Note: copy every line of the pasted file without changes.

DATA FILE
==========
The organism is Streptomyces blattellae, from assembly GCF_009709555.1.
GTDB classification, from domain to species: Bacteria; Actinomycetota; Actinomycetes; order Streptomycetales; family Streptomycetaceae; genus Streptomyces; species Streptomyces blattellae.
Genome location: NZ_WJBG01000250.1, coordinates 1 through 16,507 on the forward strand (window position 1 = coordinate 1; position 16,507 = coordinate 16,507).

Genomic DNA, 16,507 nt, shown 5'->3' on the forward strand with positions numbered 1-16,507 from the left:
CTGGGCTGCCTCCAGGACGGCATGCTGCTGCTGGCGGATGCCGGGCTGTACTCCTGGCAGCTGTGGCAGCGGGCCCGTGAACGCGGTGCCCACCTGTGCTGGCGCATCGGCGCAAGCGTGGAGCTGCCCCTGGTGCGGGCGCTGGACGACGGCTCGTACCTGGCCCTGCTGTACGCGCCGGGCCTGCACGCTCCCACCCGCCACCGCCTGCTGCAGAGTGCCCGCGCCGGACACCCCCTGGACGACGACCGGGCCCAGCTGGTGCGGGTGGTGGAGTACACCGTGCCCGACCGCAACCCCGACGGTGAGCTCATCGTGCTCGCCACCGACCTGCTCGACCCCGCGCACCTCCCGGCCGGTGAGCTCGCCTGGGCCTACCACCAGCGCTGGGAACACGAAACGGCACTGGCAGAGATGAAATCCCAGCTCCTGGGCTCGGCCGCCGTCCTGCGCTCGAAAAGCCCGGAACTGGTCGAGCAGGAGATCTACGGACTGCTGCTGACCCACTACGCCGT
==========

The organism is Streptomyces blattellae, from assembly GCF_009709555.1.
GTDB classification, from domain to species: Bacteria; Actinomycetota; Actinomycetes; order Streptomycetales; family Streptomycetaceae; genus Streptomyces; species Streptomyces blattellae.
Genome location: NZ_WJBG01000250.1, coordinates 1 through 16,507 on the forward strand (window position 1 = coordinate 1; position 16,507 = coordinate 16,507).

Genomic DNA, 16,507 nt, shown 5'->3' on the forward strand with positions numbered 1-16,507 from the left:
CTGGGCTGCCTCCAGGACGGCATGCTGCTGCTGGCGGATGCCGGGCTGTACTCCTGGCAGCTGTGGCAGCGGGCCCGTGAACGCGGTGCCCACCTGTGCTGGCGCATCGGCGCAAGCGTGGAGCTGCCCCTGGTGCGGGCGCTGGACGACGGCTCGTACCTGGCCCTGCTGTACGCGCCGGGCCTGCACGCTCCCACCCGCCACCGCCTGCTGCAGAGTGCCCGCGCCGGACACCCCCTGGACGACGACCGGGCCCAGCTGGTGCGGGTGGTGGAGTACACCGTGCCCGACCGCAACCCCGACGGTGAGCTCATCGTGCTCGCCACCGACCTGCTCGACCCCGCGCACCTCCCGGCCGGTGAGCTCGCCTGGGCCTACCACCAGCGCTGGGAACACGAAACGGCACTGGCAGAGATGAAATCCCAGCTCCTGGGCTCGGCCGCCGTCCTGCGCTCGAAAAGCCCGGAACTGGTCGAGCAGGAGATCTACGGACTGCTGCTGACCCACTACGCCGT